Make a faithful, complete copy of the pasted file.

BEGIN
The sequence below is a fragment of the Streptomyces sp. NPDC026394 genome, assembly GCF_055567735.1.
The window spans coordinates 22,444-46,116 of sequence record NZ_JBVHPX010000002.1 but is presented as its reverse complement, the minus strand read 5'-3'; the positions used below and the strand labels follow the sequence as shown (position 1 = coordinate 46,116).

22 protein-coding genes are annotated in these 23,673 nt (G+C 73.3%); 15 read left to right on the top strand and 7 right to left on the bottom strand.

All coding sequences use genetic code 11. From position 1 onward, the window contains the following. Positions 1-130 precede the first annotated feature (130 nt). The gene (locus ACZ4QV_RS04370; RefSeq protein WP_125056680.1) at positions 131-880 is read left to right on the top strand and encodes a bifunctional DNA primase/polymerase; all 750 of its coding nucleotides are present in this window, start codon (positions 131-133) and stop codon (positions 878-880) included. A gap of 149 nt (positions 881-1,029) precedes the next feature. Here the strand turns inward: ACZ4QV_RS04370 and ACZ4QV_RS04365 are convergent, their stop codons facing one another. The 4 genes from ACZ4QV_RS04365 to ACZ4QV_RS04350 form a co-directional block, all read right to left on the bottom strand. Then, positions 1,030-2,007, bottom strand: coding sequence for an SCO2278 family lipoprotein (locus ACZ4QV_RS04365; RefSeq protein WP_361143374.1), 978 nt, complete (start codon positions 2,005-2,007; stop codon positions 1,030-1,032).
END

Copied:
The sequence below is a fragment of the Streptomyces sp. NPDC026394 genome, assembly GCF_055567735.1.
The window spans coordinates 22,444-46,116 of sequence record NZ_JBVHPX010000002.1 but is presented as its reverse complement, the minus strand read 5'-3'; the positions used below and the strand labels follow the sequence as shown (position 1 = coordinate 46,116).

22 protein-coding genes are annotated in these 23,673 nt (G+C 73.3%); 15 read left to right on the top strand and 7 right to left on the bottom strand.

All coding sequences use genetic code 11. From position 1 onward, the window contains the following. Positions 1-130 precede the first annotated feature (130 nt). The gene (locus ACZ4QV_RS04370; RefSeq protein WP_125056680.1) at positions 131-880 is read left to right on the top strand and encodes a bifunctional DNA primase/polymerase; all 750 of its coding nucleotides are present in this window, start codon (positions 131-133) and stop codon (positions 878-880) included. A gap of 149 nt (positions 881-1,029) precedes the next feature. Here the strand turns inward: ACZ4QV_RS04370 and ACZ4QV_RS04365 are convergent, their stop codons facing one another. The 4 genes from ACZ4QV_RS04365 to ACZ4QV_RS04350 form a co-directional block, all read right to left on the bottom strand. Then, positions 1,030-2,007, bottom strand: coding sequence for an SCO2278 family lipoprotein (locus ACZ4QV_RS04365; RefSeq protein WP_361143374.1), 978 nt, complete (start codon positions 2,005-2,007; stop codon positions 1,030-1,032).